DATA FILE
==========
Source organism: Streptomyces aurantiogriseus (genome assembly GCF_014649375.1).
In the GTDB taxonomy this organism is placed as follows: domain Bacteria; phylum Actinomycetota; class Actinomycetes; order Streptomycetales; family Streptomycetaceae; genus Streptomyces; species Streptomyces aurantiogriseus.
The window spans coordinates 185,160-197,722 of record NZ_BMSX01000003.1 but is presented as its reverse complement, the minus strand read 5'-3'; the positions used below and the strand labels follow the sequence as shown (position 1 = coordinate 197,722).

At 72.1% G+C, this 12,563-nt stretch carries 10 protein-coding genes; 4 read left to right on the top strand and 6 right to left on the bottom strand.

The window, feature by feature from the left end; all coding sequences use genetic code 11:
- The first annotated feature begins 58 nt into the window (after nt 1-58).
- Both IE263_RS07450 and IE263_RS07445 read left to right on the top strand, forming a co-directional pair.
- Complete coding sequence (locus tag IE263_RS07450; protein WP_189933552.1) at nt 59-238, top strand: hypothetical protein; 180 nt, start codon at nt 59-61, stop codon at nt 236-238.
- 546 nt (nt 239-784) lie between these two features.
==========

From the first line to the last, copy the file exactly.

Source organism: Streptomyces aurantiogriseus (genome assembly GCF_014649375.1).
In the GTDB taxonomy this organism is placed as follows: domain Bacteria; phylum Actinomycetota; class Actinomycetes; order Streptomycetales; family Streptomycetaceae; genus Streptomyces; species Streptomyces aurantiogriseus.
The window spans coordinates 185,160-197,722 of record NZ_BMSX01000003.1 but is presented as its reverse complement, the minus strand read 5'-3'; the positions used below and the strand labels follow the sequence as shown (position 1 = coordinate 197,722).

At 72.1% G+C, this 12,563-nt stretch carries 10 protein-coding genes; 4 read left to right on the top strand and 6 right to left on the bottom strand.

The window, feature by feature from the left end; all coding sequences use genetic code 11:
- The first annotated feature begins 58 nt into the window (after nt 1-58).
- Both IE263_RS07450 and IE263_RS07445 read left to right on the top strand, forming a co-directional pair.
- Complete coding sequence (locus tag IE263_RS07450; protein WP_189933552.1) at nt 59-238, top strand: hypothetical protein; 180 nt, start codon at nt 59-61, stop codon at nt 236-238.
- 546 nt (nt 239-784) lie between these two features.